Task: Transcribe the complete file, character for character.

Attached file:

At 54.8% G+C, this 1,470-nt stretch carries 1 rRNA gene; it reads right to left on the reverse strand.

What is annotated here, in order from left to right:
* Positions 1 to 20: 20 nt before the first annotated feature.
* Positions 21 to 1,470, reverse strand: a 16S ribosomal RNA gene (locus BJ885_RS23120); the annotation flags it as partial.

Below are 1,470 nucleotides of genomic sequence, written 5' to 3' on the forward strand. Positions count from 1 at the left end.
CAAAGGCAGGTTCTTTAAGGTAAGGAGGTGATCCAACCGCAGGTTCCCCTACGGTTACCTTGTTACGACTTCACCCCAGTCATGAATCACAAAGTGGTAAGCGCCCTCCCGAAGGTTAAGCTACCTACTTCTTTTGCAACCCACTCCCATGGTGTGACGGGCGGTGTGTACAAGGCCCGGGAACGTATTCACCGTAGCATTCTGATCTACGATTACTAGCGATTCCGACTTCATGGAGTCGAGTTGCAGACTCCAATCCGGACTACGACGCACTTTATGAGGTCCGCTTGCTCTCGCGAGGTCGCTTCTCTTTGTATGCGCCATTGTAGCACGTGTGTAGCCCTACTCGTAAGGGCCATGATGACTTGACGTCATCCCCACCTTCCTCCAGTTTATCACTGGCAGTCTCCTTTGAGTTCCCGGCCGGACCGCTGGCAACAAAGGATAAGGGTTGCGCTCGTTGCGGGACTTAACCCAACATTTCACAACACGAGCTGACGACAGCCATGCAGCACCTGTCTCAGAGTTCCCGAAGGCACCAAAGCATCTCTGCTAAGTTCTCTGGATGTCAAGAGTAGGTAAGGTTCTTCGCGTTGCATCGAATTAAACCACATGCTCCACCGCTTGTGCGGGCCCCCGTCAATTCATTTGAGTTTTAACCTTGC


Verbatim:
At 54.8% G+C, this 1,470-nt stretch carries 1 rRNA gene; it reads right to left on the reverse strand.

What is annotated here, in order from left to right:
* Positions 1 to 20: 20 nt before the first annotated feature.
* Positions 21 to 1,470, reverse strand: a 16S ribosomal RNA gene (locus BJ885_RS23120); the annotation flags it as partial.

Below are 1,470 nucleotides of genomic sequence, written 5' to 3' on the forward strand. Positions count from 1 at the left end.
CAAAGGCAGGTTCTTTAAGGTAAGGAGGTGATCCAACCGCAGGTTCCCCTACGGTTACCTTGTTACGACTTCACCCCAGTCATGAATCACAAAGTGGTAAGCGCCCTCCCGAAGGTTAAGCTACCTACTTCTTTTGCAACCCACTCCCATGGTGTGACGGGCGGTGTGTACAAGGCCCGGGAACGTATTCACCGTAGCATTCTGATCTACGATTACTAGCGATTCCGACTTCATGGAGTCGAGTTGCAGACTCCAATCCGGACTACGACGCACTTTATGAGGTCCGCTTGCTCTCGCGAGGTCGCTTCTCTTTGTATGCGCCATTGTAGCACGTGTGTAGCCCTACTCGTAAGGGCCATGATGACTTGACGTCATCCCCACCTTCCTCCAGTTTATCACTGGCAGTCTCCTTTGAGTTCCCGGCCGGACCGCTGGCAACAAAGGATAAGGGTTGCGCTCGTTGCGGGACTTAACCCAACATTTCACAACACGAGCTGACGACAGCCATGCAGCACCTGTCTCAGAGTTCCCGAAGGCACCAAAGCATCTCTGCTAAGTTCTCTGGATGTCAAGAGTAGGTAAGGTTCTTCGCGTTGCATCGAATTAAACCACATGCTCCACCGCTTGTGCGGGCCCCCGTCAATTCATTTGAGTTTTAACCTTGC